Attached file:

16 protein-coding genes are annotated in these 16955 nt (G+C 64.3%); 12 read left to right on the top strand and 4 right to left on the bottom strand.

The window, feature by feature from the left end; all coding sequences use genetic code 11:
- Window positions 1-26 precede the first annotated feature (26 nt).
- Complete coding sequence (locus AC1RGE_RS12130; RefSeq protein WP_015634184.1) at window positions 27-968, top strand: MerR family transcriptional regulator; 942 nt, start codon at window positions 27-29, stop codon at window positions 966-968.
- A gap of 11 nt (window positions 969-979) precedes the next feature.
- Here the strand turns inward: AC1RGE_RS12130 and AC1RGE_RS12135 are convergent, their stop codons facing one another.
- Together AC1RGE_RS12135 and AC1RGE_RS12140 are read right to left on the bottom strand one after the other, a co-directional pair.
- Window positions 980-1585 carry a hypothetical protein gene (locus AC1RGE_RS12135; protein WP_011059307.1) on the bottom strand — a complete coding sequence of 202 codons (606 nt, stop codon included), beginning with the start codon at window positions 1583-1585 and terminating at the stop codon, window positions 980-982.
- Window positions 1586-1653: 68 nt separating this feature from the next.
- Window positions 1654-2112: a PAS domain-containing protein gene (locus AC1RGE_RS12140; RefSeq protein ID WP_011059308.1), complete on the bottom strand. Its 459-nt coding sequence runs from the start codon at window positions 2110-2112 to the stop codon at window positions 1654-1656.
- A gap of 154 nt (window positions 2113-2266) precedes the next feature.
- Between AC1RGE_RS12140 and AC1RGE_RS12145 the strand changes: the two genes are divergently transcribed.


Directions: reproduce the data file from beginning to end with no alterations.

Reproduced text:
16 protein-coding genes are annotated in these 16955 nt (G+C 64.3%); 12 read left to right on the top strand and 4 right to left on the bottom strand.

The window, feature by feature from the left end; all coding sequences use genetic code 11:
- Window positions 1-26 precede the first annotated feature (26 nt).
- Complete coding sequence (locus AC1RGE_RS12130; RefSeq protein WP_015634184.1) at window positions 27-968, top strand: MerR family transcriptional regulator; 942 nt, start codon at window positions 27-29, stop codon at window positions 966-968.
- A gap of 11 nt (window positions 969-979) precedes the next feature.
- Here the strand turns inward: AC1RGE_RS12130 and AC1RGE_RS12135 are convergent, their stop codons facing one another.
- Together AC1RGE_RS12135 and AC1RGE_RS12140 are read right to left on the bottom strand one after the other, a co-directional pair.
- Window positions 980-1585 carry a hypothetical protein gene (locus AC1RGE_RS12135; protein WP_011059307.1) on the bottom strand — a complete coding sequence of 202 codons (606 nt, stop codon included), beginning with the start codon at window positions 1583-1585 and terminating at the stop codon, window positions 980-982.
- Window positions 1586-1653: 68 nt separating this feature from the next.
- Window positions 1654-2112: a PAS domain-containing protein gene (locus AC1RGE_RS12140; RefSeq protein ID WP_011059308.1), complete on the bottom strand. Its 459-nt coding sequence runs from the start codon at window positions 2110-2112 to the stop codon at window positions 1654-1656.
- A gap of 154 nt (window positions 2113-2266) precedes the next feature.
- Between AC1RGE_RS12140 and AC1RGE_RS12145 the strand changes: the two genes are divergently transcribed.